The Financial Conduct Authority is working with the Bank of England on a blockchain-based digital regulatory reporting initiative to tackle the growing costs of compliance checks.
Speaking at the annual Mansion House gathering in the City of London, FCA chief Nikhil Rathi said that regulatory reports are estimated to cost between £1.5bn to £4bn a year, with 20,000 rules across 58,000 firms.
"That’s why we’re working with the Bank of England on the Digital Regulatory Reporting Initiative," he told the audience. "By connecting to firms through blockchain and API technology and implementing machine readable and executable regulation, compliance checks can be completed in near real time."
In July, the FCA announced plans to extend its influence across the whole of the UK, opening an office in Leeds with at least 100 staff recruited in the first phase and doubling its headcount in Edinburgh to over 200 in the next two years.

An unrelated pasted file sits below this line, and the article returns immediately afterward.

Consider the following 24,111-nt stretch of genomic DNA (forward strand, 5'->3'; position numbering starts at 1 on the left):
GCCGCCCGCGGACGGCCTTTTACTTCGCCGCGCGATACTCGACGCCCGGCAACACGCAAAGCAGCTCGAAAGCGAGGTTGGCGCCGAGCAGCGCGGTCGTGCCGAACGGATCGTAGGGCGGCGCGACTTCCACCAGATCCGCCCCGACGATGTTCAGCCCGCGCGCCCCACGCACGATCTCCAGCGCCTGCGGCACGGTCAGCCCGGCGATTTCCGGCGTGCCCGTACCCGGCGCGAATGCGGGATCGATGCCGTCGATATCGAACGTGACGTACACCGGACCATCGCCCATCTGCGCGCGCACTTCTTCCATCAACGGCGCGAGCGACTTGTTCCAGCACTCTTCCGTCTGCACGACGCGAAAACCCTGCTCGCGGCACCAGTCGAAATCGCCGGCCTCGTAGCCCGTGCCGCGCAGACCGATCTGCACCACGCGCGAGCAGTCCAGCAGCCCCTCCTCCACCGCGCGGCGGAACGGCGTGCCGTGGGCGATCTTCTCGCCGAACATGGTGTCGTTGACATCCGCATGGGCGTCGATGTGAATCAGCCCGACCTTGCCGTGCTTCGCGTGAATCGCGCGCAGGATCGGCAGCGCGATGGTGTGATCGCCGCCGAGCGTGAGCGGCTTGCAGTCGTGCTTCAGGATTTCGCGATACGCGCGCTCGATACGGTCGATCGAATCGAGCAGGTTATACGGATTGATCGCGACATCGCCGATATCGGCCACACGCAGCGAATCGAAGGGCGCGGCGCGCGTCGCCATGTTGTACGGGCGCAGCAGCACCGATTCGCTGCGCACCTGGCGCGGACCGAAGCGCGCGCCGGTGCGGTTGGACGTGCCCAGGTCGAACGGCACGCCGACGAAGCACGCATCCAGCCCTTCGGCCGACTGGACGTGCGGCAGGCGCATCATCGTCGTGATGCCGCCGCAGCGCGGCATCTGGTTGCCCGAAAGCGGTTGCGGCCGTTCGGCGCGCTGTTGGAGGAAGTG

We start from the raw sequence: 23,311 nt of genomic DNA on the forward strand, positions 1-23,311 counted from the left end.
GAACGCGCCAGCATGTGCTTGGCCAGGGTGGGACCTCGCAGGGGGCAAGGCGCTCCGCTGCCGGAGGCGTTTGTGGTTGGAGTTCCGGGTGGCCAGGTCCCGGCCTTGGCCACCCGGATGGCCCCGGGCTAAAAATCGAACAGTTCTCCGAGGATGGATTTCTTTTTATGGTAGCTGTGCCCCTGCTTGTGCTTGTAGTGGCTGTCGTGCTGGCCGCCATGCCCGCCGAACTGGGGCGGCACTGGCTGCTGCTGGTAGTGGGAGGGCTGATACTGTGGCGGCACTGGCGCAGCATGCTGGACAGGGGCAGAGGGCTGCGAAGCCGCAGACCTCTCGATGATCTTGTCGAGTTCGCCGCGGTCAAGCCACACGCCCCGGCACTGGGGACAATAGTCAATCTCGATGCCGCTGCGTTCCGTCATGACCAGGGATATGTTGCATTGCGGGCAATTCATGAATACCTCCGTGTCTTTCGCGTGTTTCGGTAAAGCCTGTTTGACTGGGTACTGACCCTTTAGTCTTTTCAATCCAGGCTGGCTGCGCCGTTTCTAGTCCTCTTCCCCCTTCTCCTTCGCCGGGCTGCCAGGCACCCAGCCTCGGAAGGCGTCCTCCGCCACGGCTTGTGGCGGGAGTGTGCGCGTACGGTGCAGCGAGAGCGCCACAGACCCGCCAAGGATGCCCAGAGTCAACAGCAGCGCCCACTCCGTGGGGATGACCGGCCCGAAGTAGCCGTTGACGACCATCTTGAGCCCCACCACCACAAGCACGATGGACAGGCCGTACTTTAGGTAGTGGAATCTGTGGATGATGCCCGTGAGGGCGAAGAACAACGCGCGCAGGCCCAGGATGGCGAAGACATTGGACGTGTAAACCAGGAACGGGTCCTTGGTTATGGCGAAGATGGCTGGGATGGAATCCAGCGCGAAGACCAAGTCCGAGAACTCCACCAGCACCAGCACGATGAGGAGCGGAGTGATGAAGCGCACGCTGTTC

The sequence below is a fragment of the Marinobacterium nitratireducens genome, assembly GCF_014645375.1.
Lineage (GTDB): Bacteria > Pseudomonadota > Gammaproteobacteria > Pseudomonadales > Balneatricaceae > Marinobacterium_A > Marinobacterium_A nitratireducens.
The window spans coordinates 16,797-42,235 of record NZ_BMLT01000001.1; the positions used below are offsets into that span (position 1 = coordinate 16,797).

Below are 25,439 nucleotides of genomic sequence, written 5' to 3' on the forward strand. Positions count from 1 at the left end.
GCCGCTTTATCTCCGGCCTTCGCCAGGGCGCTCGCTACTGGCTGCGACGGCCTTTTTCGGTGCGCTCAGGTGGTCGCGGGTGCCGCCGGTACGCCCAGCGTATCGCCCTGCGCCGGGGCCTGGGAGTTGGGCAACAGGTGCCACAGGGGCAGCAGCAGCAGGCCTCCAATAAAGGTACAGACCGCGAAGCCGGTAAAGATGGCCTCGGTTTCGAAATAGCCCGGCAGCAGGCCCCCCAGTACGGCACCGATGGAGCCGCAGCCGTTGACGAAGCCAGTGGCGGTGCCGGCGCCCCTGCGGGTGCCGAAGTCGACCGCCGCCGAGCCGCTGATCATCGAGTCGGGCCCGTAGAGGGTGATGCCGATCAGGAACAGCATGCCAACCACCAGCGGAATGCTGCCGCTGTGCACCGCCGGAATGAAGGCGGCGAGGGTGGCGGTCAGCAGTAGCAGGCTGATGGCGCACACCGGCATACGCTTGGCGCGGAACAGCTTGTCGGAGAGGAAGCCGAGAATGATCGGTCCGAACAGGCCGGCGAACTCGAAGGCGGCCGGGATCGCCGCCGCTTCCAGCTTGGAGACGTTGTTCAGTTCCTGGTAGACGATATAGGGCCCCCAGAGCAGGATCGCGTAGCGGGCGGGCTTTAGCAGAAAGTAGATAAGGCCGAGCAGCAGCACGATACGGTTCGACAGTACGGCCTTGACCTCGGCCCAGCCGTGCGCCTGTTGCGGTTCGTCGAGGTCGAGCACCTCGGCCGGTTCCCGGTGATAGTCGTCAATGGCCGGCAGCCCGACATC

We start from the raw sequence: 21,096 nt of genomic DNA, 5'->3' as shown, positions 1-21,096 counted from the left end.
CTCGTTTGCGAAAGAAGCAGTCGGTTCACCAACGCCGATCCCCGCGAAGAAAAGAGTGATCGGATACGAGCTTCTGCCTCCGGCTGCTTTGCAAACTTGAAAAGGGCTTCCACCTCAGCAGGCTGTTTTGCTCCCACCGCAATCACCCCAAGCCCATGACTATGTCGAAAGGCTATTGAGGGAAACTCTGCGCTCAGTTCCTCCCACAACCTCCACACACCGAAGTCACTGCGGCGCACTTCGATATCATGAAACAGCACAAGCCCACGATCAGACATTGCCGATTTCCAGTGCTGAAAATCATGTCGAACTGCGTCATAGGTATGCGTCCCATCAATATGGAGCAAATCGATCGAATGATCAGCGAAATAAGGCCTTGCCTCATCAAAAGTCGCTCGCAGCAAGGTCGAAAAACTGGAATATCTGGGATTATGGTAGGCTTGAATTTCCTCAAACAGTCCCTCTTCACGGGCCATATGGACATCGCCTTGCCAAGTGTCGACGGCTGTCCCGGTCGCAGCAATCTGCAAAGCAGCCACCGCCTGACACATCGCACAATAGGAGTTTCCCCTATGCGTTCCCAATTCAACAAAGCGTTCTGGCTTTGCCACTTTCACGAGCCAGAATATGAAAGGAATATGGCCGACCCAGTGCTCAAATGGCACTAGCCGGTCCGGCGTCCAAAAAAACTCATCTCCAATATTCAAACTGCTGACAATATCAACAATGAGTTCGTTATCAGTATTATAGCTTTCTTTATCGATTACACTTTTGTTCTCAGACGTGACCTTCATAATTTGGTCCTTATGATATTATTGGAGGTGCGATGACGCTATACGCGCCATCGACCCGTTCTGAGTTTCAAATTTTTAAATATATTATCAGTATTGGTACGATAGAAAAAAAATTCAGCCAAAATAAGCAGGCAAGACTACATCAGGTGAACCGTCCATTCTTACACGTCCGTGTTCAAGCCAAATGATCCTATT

Rathi says many of the new staff recruited will be data scientists and data analysts. The regulator has budgeted for a £120 million spend on its data trolling capabilities over the next three years with the aim of being more proactive and acting faster to root out abuses.
The FCA chief pointed out that the agency will be regulating more data-heavy businesses, noting that as demand for data increases, firms may be able to use, market or restrict data in ways which create poor user outcomes.
"Our wholesale data Call for Input showed that some market participants believe trading data licensing fees are too complex, benchmark switching costs too high and data vendors are subject to high barriers to market entry," he says. "We’ll be publishing feedback before the end of the year and setting out what further steps we may take, considering the full range of our powers."